Friday, 3 June 2011

50 books every child should read

Swallows and Amazons by Arthur Ransome
The Eagle of the Ninth by Rosemary Sutcliff
The Hobbit by J.R.R. Tolkien
Alice's Adventures in Wonderland by Lewis Carroll
Charlie and the Chocolate Factory by Roald Dahl
The Secret Garden by Frances Hodgson-Burnett
The Talking Parcel by Gerald Durrell
War Horse by Michael Morpurgo
The Beasts of Clawstone Castle by Eva Ibbotson
Danny the Champion of the World by Roald Dahl
Charlotte's Web by E.B. White
Artemis Fowl series by Eoin Colfer
The City of Ember by Jeanne DuPrau
Little House on the Prairie by Laura Ingalls Wilde
Coraline by Neil Gaiman
The Machine Gunners by Robert Westall
Because of Winn-Dixie Kate DiCamillo
Emil and the Detectives Erich Kästner
Inkheart by Cornelia Funke
A Wrinkle in Time By Madeliene L'Engle
The Wind in the Willows by Kenneth Grahame
The Adventures of Tom Sawyer by Mark Twain
Tom's MIdnight Garden by Philippa Pearce
The Book Thief  by Markus Zusak
The Amazing Maurice and his Educated Rodents by Terry Pratchett
Magic series by Edward Eager
Anne of Green Gables by by Lucy Maud Montgomery
The Borrowers by Mary Norton
Boy by Roald Dahl
Holes by Louis Sachar
The Graveyard Book by Neil Gaiman
The Pheonix and the Carpet by E. Nesbit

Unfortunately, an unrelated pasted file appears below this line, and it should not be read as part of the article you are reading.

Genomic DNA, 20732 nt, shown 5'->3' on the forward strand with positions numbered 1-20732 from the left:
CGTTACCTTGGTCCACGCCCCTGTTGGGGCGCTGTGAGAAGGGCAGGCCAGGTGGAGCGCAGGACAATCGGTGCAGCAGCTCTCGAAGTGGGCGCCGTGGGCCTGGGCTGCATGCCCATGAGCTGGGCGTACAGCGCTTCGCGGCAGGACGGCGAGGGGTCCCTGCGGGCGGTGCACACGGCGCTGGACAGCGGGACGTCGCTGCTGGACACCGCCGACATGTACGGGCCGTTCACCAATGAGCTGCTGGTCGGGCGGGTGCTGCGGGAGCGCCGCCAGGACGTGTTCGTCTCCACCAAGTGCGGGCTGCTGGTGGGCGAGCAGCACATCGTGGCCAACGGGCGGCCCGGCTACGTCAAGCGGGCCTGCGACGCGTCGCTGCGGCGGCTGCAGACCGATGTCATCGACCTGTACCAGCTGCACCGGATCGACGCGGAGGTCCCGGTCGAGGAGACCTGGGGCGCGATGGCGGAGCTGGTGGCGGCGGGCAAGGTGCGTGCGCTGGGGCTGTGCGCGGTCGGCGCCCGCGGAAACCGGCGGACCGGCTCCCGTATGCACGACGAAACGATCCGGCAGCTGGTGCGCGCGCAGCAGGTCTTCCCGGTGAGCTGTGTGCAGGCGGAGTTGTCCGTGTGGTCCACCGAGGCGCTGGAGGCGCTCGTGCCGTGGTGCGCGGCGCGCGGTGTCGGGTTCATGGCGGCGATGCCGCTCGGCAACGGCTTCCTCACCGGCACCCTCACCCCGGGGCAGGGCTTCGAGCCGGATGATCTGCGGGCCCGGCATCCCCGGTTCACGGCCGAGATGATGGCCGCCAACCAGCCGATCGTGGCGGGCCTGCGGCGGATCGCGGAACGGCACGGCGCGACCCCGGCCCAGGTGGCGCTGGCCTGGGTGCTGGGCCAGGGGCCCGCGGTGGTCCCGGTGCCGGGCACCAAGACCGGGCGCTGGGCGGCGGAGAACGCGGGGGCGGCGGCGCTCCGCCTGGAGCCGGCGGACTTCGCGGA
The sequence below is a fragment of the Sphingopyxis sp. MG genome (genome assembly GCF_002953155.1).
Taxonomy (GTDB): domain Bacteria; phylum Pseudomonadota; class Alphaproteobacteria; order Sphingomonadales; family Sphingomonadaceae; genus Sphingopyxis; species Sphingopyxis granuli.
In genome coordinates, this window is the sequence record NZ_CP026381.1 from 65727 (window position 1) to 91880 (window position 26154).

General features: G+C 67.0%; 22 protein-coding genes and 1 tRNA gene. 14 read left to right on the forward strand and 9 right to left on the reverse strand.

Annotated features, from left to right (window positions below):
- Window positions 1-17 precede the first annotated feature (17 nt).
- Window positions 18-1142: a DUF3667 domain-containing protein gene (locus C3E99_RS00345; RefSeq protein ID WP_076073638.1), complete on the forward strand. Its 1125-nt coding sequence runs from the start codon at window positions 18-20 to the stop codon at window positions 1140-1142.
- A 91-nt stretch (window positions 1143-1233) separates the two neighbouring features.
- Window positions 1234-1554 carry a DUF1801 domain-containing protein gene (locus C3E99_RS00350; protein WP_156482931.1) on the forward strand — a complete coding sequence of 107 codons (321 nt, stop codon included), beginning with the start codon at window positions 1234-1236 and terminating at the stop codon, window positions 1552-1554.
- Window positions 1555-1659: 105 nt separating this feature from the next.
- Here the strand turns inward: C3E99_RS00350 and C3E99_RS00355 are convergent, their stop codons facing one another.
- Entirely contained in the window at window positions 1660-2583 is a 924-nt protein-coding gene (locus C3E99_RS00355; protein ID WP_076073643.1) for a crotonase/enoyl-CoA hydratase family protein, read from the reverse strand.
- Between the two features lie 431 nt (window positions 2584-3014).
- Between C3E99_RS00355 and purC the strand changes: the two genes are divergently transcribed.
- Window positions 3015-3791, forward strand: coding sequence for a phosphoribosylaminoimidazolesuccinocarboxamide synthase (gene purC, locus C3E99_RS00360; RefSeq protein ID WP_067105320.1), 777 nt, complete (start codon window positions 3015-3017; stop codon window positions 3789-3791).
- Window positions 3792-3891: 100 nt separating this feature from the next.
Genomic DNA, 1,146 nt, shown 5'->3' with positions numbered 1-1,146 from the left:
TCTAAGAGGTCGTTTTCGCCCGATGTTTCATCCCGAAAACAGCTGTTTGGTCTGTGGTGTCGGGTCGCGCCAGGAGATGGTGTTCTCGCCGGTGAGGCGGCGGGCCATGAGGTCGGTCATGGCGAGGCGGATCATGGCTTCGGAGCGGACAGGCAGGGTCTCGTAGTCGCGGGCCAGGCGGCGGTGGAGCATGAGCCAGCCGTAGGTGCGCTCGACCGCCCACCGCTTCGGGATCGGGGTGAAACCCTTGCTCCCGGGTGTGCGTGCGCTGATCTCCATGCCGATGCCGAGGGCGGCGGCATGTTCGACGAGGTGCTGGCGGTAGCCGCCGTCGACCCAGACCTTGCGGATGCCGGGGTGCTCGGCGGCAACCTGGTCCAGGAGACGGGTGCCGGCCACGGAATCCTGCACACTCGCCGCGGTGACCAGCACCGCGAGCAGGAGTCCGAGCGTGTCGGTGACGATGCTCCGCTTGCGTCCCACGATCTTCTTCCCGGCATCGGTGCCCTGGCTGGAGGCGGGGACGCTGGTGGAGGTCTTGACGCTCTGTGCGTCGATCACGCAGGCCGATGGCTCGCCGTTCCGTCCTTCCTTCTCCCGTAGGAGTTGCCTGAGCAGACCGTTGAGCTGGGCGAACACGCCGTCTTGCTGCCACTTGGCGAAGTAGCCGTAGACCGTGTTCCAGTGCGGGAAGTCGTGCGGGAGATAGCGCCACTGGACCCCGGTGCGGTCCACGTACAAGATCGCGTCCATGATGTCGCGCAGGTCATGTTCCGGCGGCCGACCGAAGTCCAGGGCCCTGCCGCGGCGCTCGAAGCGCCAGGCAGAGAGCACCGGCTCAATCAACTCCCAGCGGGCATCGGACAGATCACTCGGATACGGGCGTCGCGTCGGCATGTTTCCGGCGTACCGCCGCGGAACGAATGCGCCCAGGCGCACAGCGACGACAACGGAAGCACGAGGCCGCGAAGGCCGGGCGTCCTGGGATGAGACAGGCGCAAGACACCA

The Latern Bearers by Rosemary Sutcliff
The Silver Sword by Ian Serraillier
Treasure Island by Robert Louis Stevenson
The Sheep-Pig by Dick King-Smith
Bridge to Terabithia by  Katherine Paterson
The dark is Rising Sequence by Susan Cooper
The Mozart Question by Michael Morpurgo
The Pendragon Adventure Series by D. J. MacHale
Pery Jackson and The Olympians by Rick Riordan
Silverwing by Kenneth Oppel
The Spiderwick Chronicles by Tony DiTerlizzi & Holly Black
Stig of the Dump by Clive King
The Weirdstone of Brisingamen by Alan Garner
The Chronicles of Narnia by C.S. Lewis
His Dark Materials trilogy by Philip Pullman
The Harry Potter books by J.K. Rowling
Leven Thumps series by Obert Skye
A Series of Unfortunate Events series by Lemony Snicket

List compiled by Richard Davies in response to British Education Secretary Michael Grove stating that 11-year-olds should read 50 books a year.